TORONTO, ON (December 9, 2021) – Heading into the New Year, an increasing number of Canadians are starting their own businesses according to Equifax Canada’s Q3 Small Business Credit Trends Report. While the number of new financially active businesses isn’t quite as high as it was prior to the pandemic, a 40 per cent increase nationally is being spurred by Alberta and Atlantic Canada.
Q3 2021 vs.
Q3 2021 vs.
“There’s a small business revival happening, as we’ve seen tens of thousands of new businesses emerge and become financially active in 2021,” said Jeff Brown, Small and Medium Business Leader, Equifax Canada. “These numbers bode well for future growth because historically new businesses are twice as likely to start and become financially active in the spring, between May and July. The entrepreneurial spirit is alive and well in Canada.”
While consumer spending has increased, it appears that the government’s small business subsidies and credit facilities provided a financial cushion for business owners throughout the third quarter, reducing the need for higher interest credit with lenders.
Small business credit established with their suppliers was down by 20 per cent year-over year, in comparison to small business credit established with their banks, which is up 30 per cent year-over-year. Given that this is compared to last year’s COVID lockdowns, pre-vaccine levels, this lower demand for credit is strikingly low, according to Brown.
“Canadian businesses remained artificially supported by government subsidies and credit facilities in Q3, but that’s coming to an end,” said Brown. “With the reduction of federal small business support programs, we anticipate an upcoming resurgence for banks and suppliers in the amount of credit that will be requested by small businesses.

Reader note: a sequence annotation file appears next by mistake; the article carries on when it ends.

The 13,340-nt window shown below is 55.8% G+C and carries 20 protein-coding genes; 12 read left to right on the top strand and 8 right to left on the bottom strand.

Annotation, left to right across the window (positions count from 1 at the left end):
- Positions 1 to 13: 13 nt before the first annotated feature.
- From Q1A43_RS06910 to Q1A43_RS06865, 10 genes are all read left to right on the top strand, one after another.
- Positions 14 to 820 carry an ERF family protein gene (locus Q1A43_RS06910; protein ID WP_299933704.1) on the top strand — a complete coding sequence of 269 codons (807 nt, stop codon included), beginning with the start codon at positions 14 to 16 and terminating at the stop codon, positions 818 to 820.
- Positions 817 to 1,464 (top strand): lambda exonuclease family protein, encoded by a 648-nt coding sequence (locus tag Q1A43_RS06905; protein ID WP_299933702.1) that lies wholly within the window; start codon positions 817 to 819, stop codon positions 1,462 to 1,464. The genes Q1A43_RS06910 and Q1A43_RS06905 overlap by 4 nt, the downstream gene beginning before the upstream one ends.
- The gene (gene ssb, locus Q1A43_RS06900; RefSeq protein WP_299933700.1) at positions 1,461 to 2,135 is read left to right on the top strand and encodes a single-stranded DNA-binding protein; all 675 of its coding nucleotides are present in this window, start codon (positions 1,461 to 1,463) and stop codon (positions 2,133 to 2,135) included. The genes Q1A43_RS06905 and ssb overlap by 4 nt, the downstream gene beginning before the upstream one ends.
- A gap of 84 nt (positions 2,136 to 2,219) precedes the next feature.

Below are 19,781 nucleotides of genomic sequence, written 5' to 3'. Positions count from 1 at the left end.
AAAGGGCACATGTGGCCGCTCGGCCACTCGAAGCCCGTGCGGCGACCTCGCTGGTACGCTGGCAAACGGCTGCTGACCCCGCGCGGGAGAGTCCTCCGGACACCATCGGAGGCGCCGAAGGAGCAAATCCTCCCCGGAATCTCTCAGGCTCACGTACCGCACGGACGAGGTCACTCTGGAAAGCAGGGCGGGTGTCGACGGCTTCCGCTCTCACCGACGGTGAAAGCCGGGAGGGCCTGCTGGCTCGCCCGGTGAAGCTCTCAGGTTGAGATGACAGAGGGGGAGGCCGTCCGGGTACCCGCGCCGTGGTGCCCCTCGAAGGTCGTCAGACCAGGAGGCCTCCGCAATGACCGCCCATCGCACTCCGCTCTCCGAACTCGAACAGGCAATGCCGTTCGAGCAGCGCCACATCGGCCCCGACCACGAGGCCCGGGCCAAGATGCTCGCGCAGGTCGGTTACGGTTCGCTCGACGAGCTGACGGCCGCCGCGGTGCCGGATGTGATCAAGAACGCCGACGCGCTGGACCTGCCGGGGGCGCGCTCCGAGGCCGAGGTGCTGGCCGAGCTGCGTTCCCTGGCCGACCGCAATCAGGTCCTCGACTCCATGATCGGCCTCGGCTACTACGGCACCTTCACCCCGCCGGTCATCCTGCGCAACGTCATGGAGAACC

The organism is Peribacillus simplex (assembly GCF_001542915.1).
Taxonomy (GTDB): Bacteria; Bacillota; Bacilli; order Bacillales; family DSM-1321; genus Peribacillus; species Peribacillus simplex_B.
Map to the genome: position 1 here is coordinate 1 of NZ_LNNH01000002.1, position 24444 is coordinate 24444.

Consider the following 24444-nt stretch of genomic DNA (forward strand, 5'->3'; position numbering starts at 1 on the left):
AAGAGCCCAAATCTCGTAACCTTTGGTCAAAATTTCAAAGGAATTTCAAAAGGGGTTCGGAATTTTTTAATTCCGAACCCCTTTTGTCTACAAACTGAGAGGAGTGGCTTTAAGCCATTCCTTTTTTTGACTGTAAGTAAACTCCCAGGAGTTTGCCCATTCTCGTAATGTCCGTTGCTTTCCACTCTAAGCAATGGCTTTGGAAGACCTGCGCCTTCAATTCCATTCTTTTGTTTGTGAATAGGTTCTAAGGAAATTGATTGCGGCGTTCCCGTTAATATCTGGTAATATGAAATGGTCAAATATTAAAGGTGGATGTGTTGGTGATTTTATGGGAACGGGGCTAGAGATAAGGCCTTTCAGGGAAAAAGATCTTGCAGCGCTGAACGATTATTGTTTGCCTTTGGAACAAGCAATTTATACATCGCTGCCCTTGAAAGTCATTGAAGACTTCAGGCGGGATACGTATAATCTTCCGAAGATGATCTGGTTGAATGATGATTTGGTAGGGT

“This upcoming increased credit demand will put stress on lenders and suppliers alike, challenging them with whether or not they know what a successful post-government assistance small business looks like. We anticipate continued risk aversion by credit managers servicing the hospitality industry, as well as those industries struck by supply chain issues like the automotive space. Recovery in those industries will remain slow throughout 2022.”
Small business delinquencies continued to hit record lows, which means that any credit that small businesses have been establishing during the pandemic has been meeting the expectations of their lenders and suppliers.
Atlantic Canada and the Prairies had the highest drop in 90-plus day delinquencies year-over-year, with a 26.2 per cent and 21.1 per cent decline respectively. Both regions are showing a stronger long-term outlook than other provinces where long-term debt is concerned.
“Moving forward, small businesses need to lean in and understand their government-based debt obligations,” added Brown. “With over 75 per cent of businesses taking advantage of the interest-free, government-backed loans, they need to weigh the pros and cons of attempting to pay these loans back before the end of 2022, versus chipping away at them over the next several years.”
Through the Canada Emergency Business Account (CEBA), the federal government has extended over $49B to more than 898K businesses since the beginning of the pandemic. Interest will start to accrue on these loans by the end of 2022, as will the end of forgiveness eligibility if the full amounts aren’t paid back prior to the beginning of the interest accrual period. The federal government will be watching this closely in Q1 to track small business growth and recovery.